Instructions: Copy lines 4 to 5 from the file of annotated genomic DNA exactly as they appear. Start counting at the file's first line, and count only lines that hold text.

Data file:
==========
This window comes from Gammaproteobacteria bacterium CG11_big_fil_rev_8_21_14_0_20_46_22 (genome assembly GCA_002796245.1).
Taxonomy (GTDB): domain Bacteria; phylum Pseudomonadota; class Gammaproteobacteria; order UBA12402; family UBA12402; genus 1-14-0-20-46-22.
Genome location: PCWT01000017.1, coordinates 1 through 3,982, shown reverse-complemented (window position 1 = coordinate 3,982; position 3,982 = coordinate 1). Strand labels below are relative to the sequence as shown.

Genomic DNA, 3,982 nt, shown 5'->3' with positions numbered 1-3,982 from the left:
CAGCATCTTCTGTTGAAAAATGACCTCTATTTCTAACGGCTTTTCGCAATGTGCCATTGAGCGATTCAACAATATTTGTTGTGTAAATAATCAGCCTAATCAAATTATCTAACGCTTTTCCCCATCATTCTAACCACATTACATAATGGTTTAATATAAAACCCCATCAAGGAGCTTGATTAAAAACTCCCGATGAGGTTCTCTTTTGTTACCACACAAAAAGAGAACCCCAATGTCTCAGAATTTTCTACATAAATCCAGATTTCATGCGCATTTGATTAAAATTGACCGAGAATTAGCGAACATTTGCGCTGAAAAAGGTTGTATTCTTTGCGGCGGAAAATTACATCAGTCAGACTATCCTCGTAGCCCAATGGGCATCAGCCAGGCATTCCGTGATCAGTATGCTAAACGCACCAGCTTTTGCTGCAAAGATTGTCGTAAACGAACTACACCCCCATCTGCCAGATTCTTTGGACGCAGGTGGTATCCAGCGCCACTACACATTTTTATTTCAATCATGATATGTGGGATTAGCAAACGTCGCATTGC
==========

Genomic DNA, 3,982 nt, shown 5'->3' with positions numbered 1-3,982 from the left:
CAGCATCTTCTGTTGAAAAATGACCTCTATTTCTAACGGCTTTTCGCAATGTGCCATTGAGCGATTCAACAATATTTGTTGTGTAAATAATCAGCCTAATCAAATTATCTAACGCTTTTCCCCATCATTCTAACCACATTACATAATGGTTTAATATAAAACCCCATCAAGGAGCTTGATTAAAAACTCCCGATGAGGTTCTCTTTTGTTACCACACAAAAAGAGAACCCCAATGTCTCAGAATTTTCTACATAAATCCAGATTTCATGCGCATTTGATTAAAATTGACCGAGAATTAGCGAACATTTGCGCTGAAAAAGGTTGTATTCTTTGCGGCGGAAAATTACATCAGTCAGACTATCCTCGTAGCCCAATGGGCATCAGCCAGGCATTCCGTGATCAGTATGCTAAACGCACCAGCTTTTGCTGCAAAGATTGTCGTAAACGAACTACACCCCCATCTGCCAGATTCTTTGGACGCAGGTGGTATCCAGCGCCACTACACATTTTTATTTCAATCATGATATGTGGGATTAGCAAACGTCGCATTGC